The story on Newsday: https://www.newsday.com/long-island/environment/sugar-kelp-moriches-bay-1.30302025

 

April 5, 2019

"State of the Bays Symposium and Seminar"
Presented by Christopher Gobler, Ph.D. of the School of Marine and Atmospheric Sciences

April 5, 2019, 7:30pm

Water is at the core of the Long Island existence. We rely on groundwater to drink. That same groundwater is the primary source of freshwater and nitrogen to our coastal ecosystems. We are surrounded by water within which we swim, boat, and recreate. Recent trends in water quality on Long Island have been troublesome. Toxic chemicals are contaminating drinking water supplies. Nitrogen levels in groundwater have risen by more than 60% in recent decades and coastal ecosystems have suffered. Since the late twentieth century, aerial coverage of critical marine habitats on Long Island such as eelgrass and salt marshes have declined by up to 80% and Long Island's top shellfisheries have declined by up to 90%. In 2018, many of the factors driving these negative trajectories in shellfish and habitats were persistent problems. Outbreaks of brown tides, rust tides, paralytic shellfish poison, toxic cyanobacterial blooms, hypoxia, and acidification were documented and are all occurrences directly and indirectly linked to excessive nitrogen loading. Emerging research suggests climate change is likely to significantly worsen all of these impairments in the near future, meaning significant and immediate actions are needed to mitigate these events. Thankfully, multiple solutions to water quality impairments are emerging. 'In the water' remediation approach involving bivalves and seaweeds are showing promise for locally mitigating nitrogen loads and algal blooms. The New York State Shellfish Restoration Program will significantly expand these efforts in the coming years. The New York State Clean Water Technology Center at Stony Brook University has identified cost-effective technologies to dramatically reduce nitrogen loads from individual homes and to coastal water bodies. Implementation of such technologies coupled with 'in the water' solutions will be required to reverse the decadal negative trends in water quality and fisheries.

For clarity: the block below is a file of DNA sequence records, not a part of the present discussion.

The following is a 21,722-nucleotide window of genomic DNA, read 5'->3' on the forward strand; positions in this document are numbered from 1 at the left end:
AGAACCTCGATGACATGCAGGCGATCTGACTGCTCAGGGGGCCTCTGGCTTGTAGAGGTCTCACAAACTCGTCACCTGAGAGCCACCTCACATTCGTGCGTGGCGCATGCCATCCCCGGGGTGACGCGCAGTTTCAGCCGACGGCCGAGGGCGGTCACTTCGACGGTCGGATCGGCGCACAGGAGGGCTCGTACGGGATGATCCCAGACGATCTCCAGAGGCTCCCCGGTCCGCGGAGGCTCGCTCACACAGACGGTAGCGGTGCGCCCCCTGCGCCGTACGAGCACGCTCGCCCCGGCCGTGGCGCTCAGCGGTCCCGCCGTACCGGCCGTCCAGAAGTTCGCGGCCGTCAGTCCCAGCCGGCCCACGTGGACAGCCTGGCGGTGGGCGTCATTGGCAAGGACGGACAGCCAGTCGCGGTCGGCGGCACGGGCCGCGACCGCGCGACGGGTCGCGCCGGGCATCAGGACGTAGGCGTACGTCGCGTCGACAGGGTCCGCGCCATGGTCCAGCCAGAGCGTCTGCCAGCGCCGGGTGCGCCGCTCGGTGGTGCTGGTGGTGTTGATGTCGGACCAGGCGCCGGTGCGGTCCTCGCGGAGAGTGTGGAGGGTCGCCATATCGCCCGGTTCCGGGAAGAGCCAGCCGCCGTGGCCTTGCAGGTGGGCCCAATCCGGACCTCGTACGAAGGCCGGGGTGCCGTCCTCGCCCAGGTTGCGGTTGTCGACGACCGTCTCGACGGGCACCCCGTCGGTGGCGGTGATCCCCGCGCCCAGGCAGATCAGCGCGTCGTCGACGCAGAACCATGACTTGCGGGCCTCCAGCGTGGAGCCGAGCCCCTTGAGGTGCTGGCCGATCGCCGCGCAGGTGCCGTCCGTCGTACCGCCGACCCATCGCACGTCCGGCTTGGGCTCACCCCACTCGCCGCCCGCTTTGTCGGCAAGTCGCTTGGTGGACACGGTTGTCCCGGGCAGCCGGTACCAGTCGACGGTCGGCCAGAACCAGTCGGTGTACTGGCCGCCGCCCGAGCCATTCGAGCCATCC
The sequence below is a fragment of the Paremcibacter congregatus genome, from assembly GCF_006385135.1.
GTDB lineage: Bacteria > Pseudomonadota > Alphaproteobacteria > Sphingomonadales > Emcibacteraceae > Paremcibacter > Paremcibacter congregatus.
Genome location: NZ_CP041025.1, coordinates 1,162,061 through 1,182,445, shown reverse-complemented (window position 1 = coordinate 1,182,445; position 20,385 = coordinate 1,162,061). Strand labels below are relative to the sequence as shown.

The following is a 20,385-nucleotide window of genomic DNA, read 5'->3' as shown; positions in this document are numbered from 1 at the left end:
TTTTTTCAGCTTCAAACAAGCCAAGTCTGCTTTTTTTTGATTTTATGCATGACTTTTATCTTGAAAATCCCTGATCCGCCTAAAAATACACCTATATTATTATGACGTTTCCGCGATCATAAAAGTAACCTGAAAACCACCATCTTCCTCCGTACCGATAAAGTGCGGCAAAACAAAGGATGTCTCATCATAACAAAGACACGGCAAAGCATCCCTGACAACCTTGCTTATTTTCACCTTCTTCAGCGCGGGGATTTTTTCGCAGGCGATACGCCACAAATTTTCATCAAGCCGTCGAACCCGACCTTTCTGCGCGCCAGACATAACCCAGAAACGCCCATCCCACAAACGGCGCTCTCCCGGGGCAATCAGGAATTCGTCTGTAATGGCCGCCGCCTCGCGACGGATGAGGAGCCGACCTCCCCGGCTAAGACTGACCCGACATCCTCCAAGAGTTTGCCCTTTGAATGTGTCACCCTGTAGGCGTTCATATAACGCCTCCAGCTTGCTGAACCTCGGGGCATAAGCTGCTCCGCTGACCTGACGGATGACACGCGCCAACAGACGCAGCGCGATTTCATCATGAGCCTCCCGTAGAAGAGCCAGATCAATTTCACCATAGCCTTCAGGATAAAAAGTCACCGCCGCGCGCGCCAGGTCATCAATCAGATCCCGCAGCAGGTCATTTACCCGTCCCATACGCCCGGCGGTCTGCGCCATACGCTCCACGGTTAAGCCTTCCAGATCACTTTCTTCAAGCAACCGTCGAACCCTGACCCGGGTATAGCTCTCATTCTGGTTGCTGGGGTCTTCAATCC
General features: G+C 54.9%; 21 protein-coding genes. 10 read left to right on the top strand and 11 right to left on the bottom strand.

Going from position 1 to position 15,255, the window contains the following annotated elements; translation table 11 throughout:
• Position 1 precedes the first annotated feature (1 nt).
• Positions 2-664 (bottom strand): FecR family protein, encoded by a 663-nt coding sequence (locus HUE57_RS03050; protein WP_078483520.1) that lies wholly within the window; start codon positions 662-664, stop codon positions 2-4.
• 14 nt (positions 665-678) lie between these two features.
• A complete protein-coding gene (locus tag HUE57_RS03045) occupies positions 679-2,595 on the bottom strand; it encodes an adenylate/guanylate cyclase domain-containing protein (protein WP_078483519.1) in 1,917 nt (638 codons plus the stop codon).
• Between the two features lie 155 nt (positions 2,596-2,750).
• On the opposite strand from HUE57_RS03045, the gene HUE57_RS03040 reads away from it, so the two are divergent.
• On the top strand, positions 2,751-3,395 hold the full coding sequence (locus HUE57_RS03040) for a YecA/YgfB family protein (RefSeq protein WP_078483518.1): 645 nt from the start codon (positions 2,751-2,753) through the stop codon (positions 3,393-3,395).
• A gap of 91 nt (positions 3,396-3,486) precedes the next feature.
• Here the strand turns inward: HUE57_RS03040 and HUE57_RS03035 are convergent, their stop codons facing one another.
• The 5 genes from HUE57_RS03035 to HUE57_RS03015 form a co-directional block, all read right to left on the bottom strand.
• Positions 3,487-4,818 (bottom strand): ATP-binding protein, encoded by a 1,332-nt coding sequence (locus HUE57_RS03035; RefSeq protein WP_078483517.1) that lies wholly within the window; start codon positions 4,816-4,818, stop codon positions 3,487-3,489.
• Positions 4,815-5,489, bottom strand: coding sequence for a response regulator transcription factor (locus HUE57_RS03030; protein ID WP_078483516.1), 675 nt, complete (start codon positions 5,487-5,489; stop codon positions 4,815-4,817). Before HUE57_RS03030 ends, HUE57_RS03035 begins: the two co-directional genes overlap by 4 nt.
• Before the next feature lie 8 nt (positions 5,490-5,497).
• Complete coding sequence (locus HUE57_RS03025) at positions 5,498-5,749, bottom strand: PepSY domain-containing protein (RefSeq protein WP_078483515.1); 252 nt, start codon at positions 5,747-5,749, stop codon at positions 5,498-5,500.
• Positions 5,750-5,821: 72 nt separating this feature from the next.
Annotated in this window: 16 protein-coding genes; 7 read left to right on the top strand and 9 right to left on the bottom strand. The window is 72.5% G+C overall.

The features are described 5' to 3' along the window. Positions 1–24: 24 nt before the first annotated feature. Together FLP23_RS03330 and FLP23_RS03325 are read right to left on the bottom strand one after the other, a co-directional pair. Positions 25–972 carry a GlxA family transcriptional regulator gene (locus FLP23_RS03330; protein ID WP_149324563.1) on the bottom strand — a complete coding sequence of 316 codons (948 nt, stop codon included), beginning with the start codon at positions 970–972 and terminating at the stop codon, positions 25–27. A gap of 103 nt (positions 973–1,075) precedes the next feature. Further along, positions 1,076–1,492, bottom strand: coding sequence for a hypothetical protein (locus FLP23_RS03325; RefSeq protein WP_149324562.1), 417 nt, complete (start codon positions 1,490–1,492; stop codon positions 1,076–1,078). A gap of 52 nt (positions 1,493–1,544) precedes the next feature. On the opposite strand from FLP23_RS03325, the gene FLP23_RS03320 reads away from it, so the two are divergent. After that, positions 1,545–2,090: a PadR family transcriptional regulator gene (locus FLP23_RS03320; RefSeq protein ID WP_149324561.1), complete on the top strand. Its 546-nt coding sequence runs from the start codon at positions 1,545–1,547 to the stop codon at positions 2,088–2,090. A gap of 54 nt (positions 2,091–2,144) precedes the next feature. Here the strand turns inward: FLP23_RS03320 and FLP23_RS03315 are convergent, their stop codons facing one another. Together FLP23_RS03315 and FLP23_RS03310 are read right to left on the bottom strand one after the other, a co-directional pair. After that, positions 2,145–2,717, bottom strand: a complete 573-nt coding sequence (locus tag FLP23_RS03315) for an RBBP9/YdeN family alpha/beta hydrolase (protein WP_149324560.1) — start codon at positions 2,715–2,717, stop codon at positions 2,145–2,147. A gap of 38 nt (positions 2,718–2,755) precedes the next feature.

April 5 lecture

 

Dec 16, 2018

Study: Blue crab larvae harmed by low oxygen, high acidity

Stony Brook University researchers simulated conditions in degraded estuaries to assess the effects on larval crabs and found they died at increased rates.

By David M. Schwartz
Updated December 16, 2018 6:00 AM

Blue crab larvae died at greater rates in waters with higher acidity and lower oxygen levels — conditions likely to intensify with climate change and increased nitrogen, according to a new study by Stony Brook University researchers.

While the impacts of low oxygen on marine life have been studied, the research is the first to assess the consequences of these two stressors on larval crabs, the authors said. High acidity, or low pH, and low oxygen, known as hypoxia, are worst in summer, when blue crabs are breeding, according to the peer-reviewed paper published in the online journal PLOS One.

The effects could offset a predicted boon for Long Island's blue crab population caused by warming waters, authors said.

The Stony Brook study used egg-carrying female crabs collected in Shinnecock Bay and shipped from the University of Maryland, Baltimore County, and subjected the larvae to pH and oxygen levels that could be found in back bays.

"We wanted to simulate real-world conditions in degraded estuaries," said lead author Stephen Tomasetti, a doctoral student at the university's School of Marine and Atmospheric Sciences.

The tasty crustaceans, also known as blue claw crabs, are found up and down the East Coast, including in the Island's bays and harbors. From 2010 through 2016, commercial fishermen in the United States had an annual catch worth at least $175 million, according to federal statistics cited in the paper.

The research was conducted in the lab of Christopher Gobler, a professor in the school. He and students Brooke Morrell and Lucas Merlo were co-authors.

Article source: https://www.newsday.com/long-island/blue-crab-oxygen-nitrogen-water-pollution-study-1.24579863


Dec 10, 2018

Endowed Professorship Boosts SBU's Conservation Leadership
Elliot Olshansky

With more than 100 marine species recorded as extinct — primarily due to overfishing — and more than 100 million tons of fish taken out of the water each year, our oceans and the animals that call them home are badly in need of protection.

That's why the Ocean Sanctuary Alliance (OSA) is leading the charge to conserve at least 10 percent of the world's marine and coastal areas by 2020 and to ensure that ocean protection is effective and durable. It's also why the Alliance is investing in the work of Stony Brook University professor Ellen Pikitch — one of the world's leading experts in ocean conservation.

In recognition of her proven conservation track record and current portfolio of promising research, they've created the Endowed Professorship in Ocean Conservation Science in the School of Marine and Atmospheric Science (SoMAS). As the inaugural holder of the position, Pikitch will expand her transformational work while educating the next generation of leaders in ocean conservation.

"From the moment I met Dr. Pikitch in 2008, she has approached her role as a change agent with the extraordinary dedication and the highest scientific standards," said Rosalind Walrath, the Alliance's treasurer and a member of the Dean's Council at Stony Brook's School of Marine and Atmospheric Sciences. "Ellen is a truly powerful asset to the cause of ocean conservation."